90% Seabirds will have plastic in their guts by 2050

Plastic Debris which affect seabirds

Seabirds often mistake brightly colored items tossed into the waters for food and end up swallowing them, due to which researchers now believe that 99% of such birds like penguins, gulls and albatrosses will have plastic in their guts by 2050. As per an estimate, nearly 90% of such birds alive today have already consumed plastic in some form or the other.

The plastic inside their bodies includes bottle caps, bags and plastic fibers from synthetic clothing pumped into the oceans from sewers and urban rivers. Accidentally ingested plastic items like these cause gut impaction and weight loss in birds and might even lead to death in extreme cases.

The research team drawn from the Central Scientific and Industrial Research Organization (CSIRO) of Australia, and Imperial College London have based their inferences on published studies since the early 1960s. Less than 5% seabirds in 1960 had plastic in their gut in 1960, a figure which had risen sharply to an alarmingly high 80% by 2010.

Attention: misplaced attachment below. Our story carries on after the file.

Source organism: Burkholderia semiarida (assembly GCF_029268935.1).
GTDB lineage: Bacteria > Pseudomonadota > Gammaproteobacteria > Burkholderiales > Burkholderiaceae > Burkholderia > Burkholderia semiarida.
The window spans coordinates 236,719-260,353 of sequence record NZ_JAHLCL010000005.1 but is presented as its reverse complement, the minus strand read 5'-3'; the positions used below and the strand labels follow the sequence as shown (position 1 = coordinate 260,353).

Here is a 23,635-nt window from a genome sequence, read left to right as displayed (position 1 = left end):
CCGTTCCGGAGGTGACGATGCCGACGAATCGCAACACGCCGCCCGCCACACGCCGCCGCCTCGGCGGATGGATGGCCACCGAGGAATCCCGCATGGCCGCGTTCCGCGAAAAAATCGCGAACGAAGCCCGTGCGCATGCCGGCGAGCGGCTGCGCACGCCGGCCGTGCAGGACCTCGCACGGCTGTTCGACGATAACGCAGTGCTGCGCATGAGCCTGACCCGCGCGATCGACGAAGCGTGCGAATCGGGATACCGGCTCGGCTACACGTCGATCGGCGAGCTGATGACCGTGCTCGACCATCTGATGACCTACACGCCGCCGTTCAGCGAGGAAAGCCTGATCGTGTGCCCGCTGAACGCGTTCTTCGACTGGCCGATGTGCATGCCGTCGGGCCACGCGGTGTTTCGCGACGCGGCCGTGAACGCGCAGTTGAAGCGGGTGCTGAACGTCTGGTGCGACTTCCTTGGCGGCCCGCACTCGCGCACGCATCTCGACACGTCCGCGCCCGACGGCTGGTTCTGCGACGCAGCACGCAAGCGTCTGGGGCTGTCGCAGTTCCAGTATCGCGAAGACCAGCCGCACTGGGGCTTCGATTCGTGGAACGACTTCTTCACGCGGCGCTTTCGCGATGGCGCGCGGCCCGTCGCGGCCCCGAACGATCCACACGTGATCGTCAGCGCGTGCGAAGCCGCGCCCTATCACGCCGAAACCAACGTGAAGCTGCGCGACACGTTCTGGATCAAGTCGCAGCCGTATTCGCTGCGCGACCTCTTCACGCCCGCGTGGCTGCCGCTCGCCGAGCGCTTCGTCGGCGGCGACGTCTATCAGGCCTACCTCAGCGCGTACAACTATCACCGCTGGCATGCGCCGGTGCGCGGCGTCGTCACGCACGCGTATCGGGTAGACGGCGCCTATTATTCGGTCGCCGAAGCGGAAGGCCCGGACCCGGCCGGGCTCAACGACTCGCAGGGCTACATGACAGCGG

“For the first time, we have a global prediction of how wide-reaching plastic impacts may be on marine species – and the results are striking,” senior research scientist at Commonwealth Scientific and Industrial Research Organization (CSIRO) Oceans and Atmosphere Dr Chris Wilcox said.

“We predict, using historical observations, that 90 per cent of individual seabirds have eaten plastic. This is a huge amount and really points to the ubiquity of plastic pollution,” said Wilcox.

Seabirds will be worst affected in the belt around the Southern Ocean, southern edges of Australia, South America and South Africa, believes Dr Denise Hardesty from CSIRO Oceans and Atmosphere.

Dr Erik van Sebille from the Grantham Institute at Imperial College London said, “While the infamous garbage patches in the middle of the oceans have strikingly high densities of plastic, very few animals live here.”

However, all is not lost and we can still limit the extent of damage already caused to these hapless birds, pointed out Dr Hardesty from CSIRO Oceans and Atmosphere. She underlined the need to improve waste management in order to reduce the plastic induced threat to marine wildlife.


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